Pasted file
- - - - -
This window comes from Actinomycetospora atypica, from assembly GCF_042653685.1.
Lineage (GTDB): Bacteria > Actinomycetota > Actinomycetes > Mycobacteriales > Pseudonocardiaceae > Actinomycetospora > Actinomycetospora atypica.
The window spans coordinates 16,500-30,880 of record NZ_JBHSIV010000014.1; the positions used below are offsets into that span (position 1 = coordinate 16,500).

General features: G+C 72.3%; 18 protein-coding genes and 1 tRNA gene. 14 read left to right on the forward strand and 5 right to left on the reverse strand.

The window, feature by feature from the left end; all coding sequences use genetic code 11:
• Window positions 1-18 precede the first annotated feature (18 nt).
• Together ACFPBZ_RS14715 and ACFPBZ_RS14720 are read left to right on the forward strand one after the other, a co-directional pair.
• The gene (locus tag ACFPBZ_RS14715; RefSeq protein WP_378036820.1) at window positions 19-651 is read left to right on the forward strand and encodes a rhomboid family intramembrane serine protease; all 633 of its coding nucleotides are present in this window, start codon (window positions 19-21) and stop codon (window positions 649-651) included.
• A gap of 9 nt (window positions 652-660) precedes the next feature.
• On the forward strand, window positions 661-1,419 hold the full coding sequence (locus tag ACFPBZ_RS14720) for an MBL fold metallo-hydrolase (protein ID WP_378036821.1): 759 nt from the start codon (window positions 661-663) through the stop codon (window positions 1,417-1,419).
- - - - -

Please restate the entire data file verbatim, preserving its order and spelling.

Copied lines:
This window comes from Actinomycetospora atypica, from assembly GCF_042653685.1.
Lineage (GTDB): Bacteria > Actinomycetota > Actinomycetes > Mycobacteriales > Pseudonocardiaceae > Actinomycetospora > Actinomycetospora atypica.
The window spans coordinates 16,500-30,880 of record NZ_JBHSIV010000014.1; the positions used below are offsets into that span (position 1 = coordinate 16,500).

General features: G+C 72.3%; 18 protein-coding genes and 1 tRNA gene. 14 read left to right on the forward strand and 5 right to left on the reverse strand.

The window, feature by feature from the left end; all coding sequences use genetic code 11:
• Window positions 1-18 precede the first annotated feature (18 nt).
• Together ACFPBZ_RS14715 and ACFPBZ_RS14720 are read left to right on the forward strand one after the other, a co-directional pair.
• The gene (locus tag ACFPBZ_RS14715; RefSeq protein WP_378036820.1) at window positions 19-651 is read left to right on the forward strand and encodes a rhomboid family intramembrane serine protease; all 633 of its coding nucleotides are present in this window, start codon (window positions 19-21) and stop codon (window positions 649-651) included.
• A gap of 9 nt (window positions 652-660) precedes the next feature.
• On the forward strand, window positions 661-1,419 hold the full coding sequence (locus tag ACFPBZ_RS14720) for an MBL fold metallo-hydrolase (protein ID WP_378036821.1): 759 nt from the start codon (window positions 661-663) through the stop codon (window positions 1,417-1,419).